In the over 50 years of research since Dr. Robert Kyle, MD of the Mayo Clinic dubbed the term "monoclonal gammopathy of undetermined significance [MGUS],” much has been studied and learned about MGUS and its progression to other diseases like multiple myeloma. Other facts, however, remain a mystery. In a recent article in Cancer Therapy Advisor, Dr. Madhav V. Dhodapkar of Yale University noted that MGUS patients have a shorter life expectancy, which he notes is not completely explained by the potential of the MGUS to turn malignant. Dr. Dhodapkar importantly asks:
"Are we under-exploring the significance of MGUS?”
"The definition of MGUS has since been refined to involve, as Dr Kyle wrote in 2011, “a serum M protein level of less than 3 g/dL, less than 10% clonal plasma cells in the bone marrow, and the absence of end-organ damage.”3 The prevalence of MGUS is 3.2% among Caucasians, and approximately twice that among African Americans. Radiation and pesticide exposure may also be factors.
There are no regular tests that might screen for MGUS and is usually found by accident. MGUS may progress to multiple myeloma, AL amyloidosis, Waldenstrom's macroglobulinemia, or lymphoma. But not all cases progress to malignancy. Dr. Kyle joined Myeloma Crowd Radio to discuss precursor conditions like MGUS and smoldering myeloma and noted that the risk of progression from MGUS to myeloma is approximately 1%. According to the Cancer Therapy Advisor article, evidence also exists that MGUS may act as a precursor to other diseases.
“MGUS patients,” Dr Dhodapkar wrote, “are also at an increased risk of morbidity related to several conditions such as skeletal morbidity, infections, other malignancies, neuropathies, thrombosis, and renal disease. If we were to apply emerging technologies to diagnose gammopathies earlier, we are likely to further increase the estimated prevalence of these disorders.”
Significant research by Dr. Ola Landgren of the Memorial Sloan Kettering Cancer Center and Dr. Irene Ghobrial of the Dana Farber Cancer Institute has been performed to track the follow-on progression of MGUS to smoldering myeloma. In smoldering myeloma, the chances of progression are closer to 10% and some patients are considered "high-risk," or likely to progress to active myeloma within two years. In Dr. Ghobrial's PCrowd study, MGUS or smoldering myeloma patients can mail in blood or bone marrow samples so Dr. Ghobrial can learn why some patients progress while others do not. While MGUS is typically never treated and smoldering myeloma treatment is recommended to be in the context of a clinical trial, myeloma experts believe that earlier treatment strategies could help prevent the disease from ever progressing. The question is simply one of risk vs. benefit.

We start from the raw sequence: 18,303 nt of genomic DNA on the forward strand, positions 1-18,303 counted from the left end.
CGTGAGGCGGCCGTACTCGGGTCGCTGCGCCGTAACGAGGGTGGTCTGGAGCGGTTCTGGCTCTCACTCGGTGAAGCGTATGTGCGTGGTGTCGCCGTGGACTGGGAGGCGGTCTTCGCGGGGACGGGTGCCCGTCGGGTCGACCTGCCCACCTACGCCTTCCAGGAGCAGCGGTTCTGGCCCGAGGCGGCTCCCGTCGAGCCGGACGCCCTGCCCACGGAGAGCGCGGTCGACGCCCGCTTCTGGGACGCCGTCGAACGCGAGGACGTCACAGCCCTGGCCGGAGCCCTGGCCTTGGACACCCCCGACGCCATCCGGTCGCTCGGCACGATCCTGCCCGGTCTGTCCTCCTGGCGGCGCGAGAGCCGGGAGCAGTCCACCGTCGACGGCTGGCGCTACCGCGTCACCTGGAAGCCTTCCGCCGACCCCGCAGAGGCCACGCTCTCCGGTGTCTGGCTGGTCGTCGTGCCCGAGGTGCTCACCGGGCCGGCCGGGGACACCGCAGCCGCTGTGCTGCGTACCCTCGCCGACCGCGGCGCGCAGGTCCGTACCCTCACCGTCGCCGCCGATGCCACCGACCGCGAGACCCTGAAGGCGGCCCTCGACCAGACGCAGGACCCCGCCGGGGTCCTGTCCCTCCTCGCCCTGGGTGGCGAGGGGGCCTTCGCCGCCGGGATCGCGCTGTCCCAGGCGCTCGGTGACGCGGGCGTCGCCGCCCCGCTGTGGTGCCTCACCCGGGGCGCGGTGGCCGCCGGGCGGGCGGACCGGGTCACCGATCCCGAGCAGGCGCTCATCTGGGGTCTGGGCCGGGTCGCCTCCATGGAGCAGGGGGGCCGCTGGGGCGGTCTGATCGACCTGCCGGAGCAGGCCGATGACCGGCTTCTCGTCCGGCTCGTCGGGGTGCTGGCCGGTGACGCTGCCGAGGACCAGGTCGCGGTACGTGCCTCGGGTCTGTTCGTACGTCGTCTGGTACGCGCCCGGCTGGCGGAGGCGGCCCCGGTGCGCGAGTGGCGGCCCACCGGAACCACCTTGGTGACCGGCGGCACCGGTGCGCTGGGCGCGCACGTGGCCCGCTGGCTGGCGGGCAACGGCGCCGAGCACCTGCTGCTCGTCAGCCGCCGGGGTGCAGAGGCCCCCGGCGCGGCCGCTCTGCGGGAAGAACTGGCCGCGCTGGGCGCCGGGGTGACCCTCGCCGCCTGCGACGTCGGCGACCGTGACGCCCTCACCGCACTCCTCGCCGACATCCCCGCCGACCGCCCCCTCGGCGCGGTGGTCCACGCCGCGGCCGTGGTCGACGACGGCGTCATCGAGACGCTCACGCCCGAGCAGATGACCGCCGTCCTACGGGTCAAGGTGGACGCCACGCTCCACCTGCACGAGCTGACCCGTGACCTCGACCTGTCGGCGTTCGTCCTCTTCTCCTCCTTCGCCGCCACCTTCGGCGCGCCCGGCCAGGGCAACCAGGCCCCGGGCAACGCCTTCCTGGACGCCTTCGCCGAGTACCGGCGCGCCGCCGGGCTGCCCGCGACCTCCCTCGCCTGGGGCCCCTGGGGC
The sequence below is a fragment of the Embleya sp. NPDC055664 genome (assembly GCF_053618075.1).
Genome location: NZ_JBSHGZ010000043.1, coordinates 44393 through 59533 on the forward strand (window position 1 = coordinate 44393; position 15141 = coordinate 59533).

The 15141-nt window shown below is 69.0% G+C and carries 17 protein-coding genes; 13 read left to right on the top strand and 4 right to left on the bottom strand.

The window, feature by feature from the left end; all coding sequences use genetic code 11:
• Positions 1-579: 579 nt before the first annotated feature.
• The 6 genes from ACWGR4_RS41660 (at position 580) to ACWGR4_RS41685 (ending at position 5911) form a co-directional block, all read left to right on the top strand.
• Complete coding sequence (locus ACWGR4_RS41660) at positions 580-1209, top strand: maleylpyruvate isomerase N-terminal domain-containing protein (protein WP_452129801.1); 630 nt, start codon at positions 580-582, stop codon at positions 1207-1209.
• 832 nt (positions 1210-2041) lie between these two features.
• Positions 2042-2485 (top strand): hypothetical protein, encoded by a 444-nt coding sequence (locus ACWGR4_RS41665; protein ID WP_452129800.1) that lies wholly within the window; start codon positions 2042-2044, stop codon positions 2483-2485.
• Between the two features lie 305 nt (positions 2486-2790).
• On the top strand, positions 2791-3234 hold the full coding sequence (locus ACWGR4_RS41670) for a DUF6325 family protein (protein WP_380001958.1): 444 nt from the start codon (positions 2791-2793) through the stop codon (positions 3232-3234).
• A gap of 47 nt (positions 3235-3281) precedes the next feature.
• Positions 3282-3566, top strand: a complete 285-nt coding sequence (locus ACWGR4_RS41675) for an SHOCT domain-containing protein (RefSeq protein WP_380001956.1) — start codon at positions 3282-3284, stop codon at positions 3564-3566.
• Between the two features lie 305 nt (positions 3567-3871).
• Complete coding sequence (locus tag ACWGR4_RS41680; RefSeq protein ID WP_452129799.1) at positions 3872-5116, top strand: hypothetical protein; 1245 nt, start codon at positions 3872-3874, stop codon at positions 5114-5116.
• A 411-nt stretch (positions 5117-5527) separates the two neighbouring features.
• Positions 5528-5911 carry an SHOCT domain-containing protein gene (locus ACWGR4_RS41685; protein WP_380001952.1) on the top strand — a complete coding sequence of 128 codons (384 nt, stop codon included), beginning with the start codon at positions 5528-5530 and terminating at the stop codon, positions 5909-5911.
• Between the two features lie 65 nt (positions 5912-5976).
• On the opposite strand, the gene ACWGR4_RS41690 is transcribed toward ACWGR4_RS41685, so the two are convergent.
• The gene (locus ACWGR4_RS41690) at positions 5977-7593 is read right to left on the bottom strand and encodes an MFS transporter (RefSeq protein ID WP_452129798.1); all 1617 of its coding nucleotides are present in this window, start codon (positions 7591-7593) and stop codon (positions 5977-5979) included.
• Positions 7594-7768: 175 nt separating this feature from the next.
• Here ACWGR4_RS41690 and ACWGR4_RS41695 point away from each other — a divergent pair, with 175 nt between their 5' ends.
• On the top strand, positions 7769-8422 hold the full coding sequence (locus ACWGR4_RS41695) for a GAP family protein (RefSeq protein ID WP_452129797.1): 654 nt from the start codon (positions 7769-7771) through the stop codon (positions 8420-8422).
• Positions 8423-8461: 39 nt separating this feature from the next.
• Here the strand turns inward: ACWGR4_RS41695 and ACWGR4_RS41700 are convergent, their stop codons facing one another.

“We know that treating those patients with our anti-myeloma agents today will reduce the protein, decrease the number of plasma cells in the bone marrow, give them a remission—even a complete remission. But, we don't know yet whether these patients will go on and develop symptomatic multiple myeloma at the same time or in the future.”
Although the focus has been on disease progression to one of the myeloma-related disorders, general screening for MGUS could ultimately give greater insight into associated conditions and extend life.
“Further studies are therefore needed to understand the potential implication of the diagnosis of an expanded plasma cell clone in selected clinical settings wherein they might similarly affect pathogenesis and, ultimately, management,” Dr Dhodapkar wrote. “Fully exploring the biology of MGUS may have broader implications for human health beyond MM.”
To learn more about the Dana Farber PCrowd study, click here: PCrowd MGUS and Smoldering Myeloma Study
about the author
Myeloma survivor, patient advocate, wife, mom of 6. Believer that patients can help accelerate a cure by weighing in and participating in clinical research. Founder of Myeloma Crowd by HealthTree and the HealthTree Foundation.